_Bilimbia obscurata microcarpa_ Th. Fr. Nov. Act. Soc. Sci. Ups. III. 3:
183. 1861.

Thallus of minute ash-gray or green-gray granules, these rarely forming
a thin or moderately thick, subcontinuous, verrucose crust, but more
often scattered or disappearing entirely; apothecia minute to small,
0.25 to 0.7 mm. in diameter, scattered or conglomerate, dirty brown to
black, soon becoming convex and subglobose, with the pale exciple then
covered; hypothecium pale to pale red-brown; hymenium pale; asci clavate
to inflated-clavate; paraphyses coherent-indistinct; spores fusiform,
4-celled, 16 to 25 mic. long and 4 to 6 mic. wide.

Collected in Hocking County. On shaded sandstone. Not previously
reported from North America.


6. Bilimbia trachona (Ach.) Oliver Lich. France 38,39. 1903.

_Verrucaria trachona_ Ach. Meth. Lich. Suppl. 16. 1803.

Thallus thin and granular, passing into smooth or leprose conditions,
thence to thickened and subareolate states, ash-colored to dark
brown-green, usually continuous over considerable areas; apothecia
minute to middle-sized, 0.4 to 0.1 mm. in diameter, from brown-black
with lighter exciple to wholly black, adnate or somewhat immersed, flat
or finally convex with the exciple at length covered; hypothecium pale
brown to black-brown; hymenium pale or rarely pale brown; paraphyses
distinct to coherent semi-distinct; asci clavate; spores
fusiform-dactyloid, 4-celled, 12 to 20 mic. long and 2.5 to 4.5 mic.
wide (Fig. 5).

Collected in several localities in Preble, Highland, and Adams counties.
On rocks, usually limestone. Also reported from Cuyahoga and Ottawa
counties. Not common, but doubtless distributed widely in the State.



Bacidia De Not. Giorn. Bot. Ital. 2: 189. 1846.

Thallus granulose, passing into chinky, verrucose, subareolate and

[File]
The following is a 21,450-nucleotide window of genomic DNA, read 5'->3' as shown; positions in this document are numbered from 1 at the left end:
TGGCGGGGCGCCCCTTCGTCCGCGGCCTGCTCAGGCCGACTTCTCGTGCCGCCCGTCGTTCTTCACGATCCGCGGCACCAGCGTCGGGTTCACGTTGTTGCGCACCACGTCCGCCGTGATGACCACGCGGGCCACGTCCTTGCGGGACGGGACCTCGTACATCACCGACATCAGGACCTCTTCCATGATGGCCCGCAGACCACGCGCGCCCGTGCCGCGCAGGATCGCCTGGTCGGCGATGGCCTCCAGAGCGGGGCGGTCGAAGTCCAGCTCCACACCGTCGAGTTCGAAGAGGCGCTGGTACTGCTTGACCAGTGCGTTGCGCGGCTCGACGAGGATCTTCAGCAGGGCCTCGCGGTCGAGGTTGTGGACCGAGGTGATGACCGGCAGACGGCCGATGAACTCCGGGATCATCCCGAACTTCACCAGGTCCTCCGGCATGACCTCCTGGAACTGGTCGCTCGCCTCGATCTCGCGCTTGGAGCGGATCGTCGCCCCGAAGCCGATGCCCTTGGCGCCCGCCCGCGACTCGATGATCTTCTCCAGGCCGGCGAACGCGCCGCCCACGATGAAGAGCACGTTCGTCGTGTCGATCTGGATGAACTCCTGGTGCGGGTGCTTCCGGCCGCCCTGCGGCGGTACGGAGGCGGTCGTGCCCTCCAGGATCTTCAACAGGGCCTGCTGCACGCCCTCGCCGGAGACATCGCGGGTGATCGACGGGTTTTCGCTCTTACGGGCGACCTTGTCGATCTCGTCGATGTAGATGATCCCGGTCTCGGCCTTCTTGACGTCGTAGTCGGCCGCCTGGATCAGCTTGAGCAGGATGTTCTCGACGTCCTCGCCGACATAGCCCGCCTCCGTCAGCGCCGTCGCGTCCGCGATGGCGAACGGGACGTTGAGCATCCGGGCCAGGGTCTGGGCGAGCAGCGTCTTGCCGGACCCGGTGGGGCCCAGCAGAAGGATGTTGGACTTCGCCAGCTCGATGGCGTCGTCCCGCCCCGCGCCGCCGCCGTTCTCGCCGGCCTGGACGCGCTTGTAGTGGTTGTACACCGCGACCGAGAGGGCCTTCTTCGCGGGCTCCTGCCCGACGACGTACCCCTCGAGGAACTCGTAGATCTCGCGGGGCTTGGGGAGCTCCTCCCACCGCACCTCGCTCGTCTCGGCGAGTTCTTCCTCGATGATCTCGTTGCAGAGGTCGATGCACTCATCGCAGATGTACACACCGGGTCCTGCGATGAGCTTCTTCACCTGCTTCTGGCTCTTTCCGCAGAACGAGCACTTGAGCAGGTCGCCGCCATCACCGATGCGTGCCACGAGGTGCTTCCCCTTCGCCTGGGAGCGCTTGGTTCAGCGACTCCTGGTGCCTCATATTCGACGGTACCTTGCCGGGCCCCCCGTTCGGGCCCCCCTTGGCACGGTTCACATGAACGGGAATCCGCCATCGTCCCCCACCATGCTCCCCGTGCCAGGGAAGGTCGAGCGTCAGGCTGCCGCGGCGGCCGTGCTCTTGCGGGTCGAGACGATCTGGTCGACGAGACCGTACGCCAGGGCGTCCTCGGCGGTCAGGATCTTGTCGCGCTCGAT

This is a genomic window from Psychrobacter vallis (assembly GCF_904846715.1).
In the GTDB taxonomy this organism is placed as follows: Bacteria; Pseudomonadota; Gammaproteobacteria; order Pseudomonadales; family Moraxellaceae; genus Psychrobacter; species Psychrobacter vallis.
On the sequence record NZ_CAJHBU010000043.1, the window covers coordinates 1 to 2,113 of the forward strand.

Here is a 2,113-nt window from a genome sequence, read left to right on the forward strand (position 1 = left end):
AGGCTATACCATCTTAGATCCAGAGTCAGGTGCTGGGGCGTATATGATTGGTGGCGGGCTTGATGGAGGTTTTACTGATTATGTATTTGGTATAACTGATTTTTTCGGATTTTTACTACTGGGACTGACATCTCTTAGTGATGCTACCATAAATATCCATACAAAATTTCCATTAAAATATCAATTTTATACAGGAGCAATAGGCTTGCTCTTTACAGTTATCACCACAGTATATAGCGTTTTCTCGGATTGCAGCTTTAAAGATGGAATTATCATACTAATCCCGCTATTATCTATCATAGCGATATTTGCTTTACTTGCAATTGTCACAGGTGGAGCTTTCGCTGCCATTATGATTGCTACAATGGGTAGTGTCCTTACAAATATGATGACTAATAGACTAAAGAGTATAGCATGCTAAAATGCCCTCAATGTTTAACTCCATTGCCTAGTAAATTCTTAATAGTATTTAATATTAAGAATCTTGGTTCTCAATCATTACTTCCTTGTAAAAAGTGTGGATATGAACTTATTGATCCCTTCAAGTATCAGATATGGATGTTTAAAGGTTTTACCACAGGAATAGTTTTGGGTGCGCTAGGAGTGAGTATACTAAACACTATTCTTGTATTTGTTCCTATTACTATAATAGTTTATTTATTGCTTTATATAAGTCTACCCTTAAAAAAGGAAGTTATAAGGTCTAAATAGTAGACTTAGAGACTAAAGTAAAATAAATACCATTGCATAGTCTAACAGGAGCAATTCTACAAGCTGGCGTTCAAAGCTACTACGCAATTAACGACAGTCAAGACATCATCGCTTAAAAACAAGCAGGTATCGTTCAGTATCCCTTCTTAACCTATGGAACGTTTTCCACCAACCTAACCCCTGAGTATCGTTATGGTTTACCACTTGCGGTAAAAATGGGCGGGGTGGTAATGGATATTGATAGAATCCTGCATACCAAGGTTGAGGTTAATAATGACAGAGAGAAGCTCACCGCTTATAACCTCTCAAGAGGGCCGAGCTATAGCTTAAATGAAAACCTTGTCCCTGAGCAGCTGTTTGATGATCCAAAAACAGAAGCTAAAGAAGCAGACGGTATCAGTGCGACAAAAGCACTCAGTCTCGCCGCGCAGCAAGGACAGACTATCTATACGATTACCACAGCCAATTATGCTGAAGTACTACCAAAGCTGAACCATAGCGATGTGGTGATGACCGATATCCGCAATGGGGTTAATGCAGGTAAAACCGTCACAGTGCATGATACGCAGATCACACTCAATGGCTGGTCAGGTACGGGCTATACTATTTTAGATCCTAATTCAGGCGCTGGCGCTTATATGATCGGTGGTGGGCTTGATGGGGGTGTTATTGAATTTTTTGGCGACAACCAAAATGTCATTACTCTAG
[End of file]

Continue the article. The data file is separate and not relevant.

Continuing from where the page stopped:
subsquamulose conditions, seldom or never disappearing; apothecia minute
to large, adnate or rarely immersed more or less, exciple usually weak
and becoming covered; hypothecium commonly some shade of yellow or
brown; hymenium pale to light brown; spores hyaline, acicular, varying
from 4- to 16-celled, often curved or variously twisted, usually 8 in
each ascus.


KEY TO THE SPECIES OF BACIDIA

On rocks.
  Spores hamate or spirally twisted                      7. B. _umbrina_
  Spores straight or only slightly curved.
    Thallus ash- or green-gray                          5. B. _inundata_
    Thallus olive or darker                          1. B. _egenuloidea_
On bark.
  Spores less than 40 mic. in length                    6. B. _incompta_
  Spores 40 to 70 mic. long.
    Apothecia flesh-yellow to red-brown                  2. B. _rubella_
    Apothecia brown to black.
      Apothecia usually brown with a striate, usually
        pruinose margin                             3. B. _fuscorubella_
      Apothecia usually black Of dark brown, without striate
        and pruinose margin                         4. B. _schweinitzii_


1. Bacidia egenuloidea sp. nov.

Thallus of minute, crowded granules, forming a rather thick,
conspicuous, rugose and obscurely chinky, dirt-olive and darkening,
wide-spread crust; apothecia minute to small, 0.25 to 0.4 mm. in
diameter, yellow-brown and darkening, adnate-sessile, flat with an
elevated, darker exciple; hypothecium and hymenium pale or tinged brown;
paraphyses coherent, semi-distinct; asci clavate; spores hyaline
obscurely several-celled, variously curved, 25 to 40 mic. long and 0.75
to 1.25 mic. wide.

Collected in Preble County. On granite in a damp field near West
Alexandria. The type specimen is deposited in the writer's herbarium,
and a cotype may be found in the State Herbarium.


2. Bacidia rubella (Hoffm.) Mass. Ric. Lich. 118. f. 231. 1852.

_Verrucaria rubella_ Hoffm. Deutsch. Fl. 2: 174. 1795.

Thallus of minute, scattered or crowed granules, these frequently
becoming compacted into a subleprose or more or less verrucose or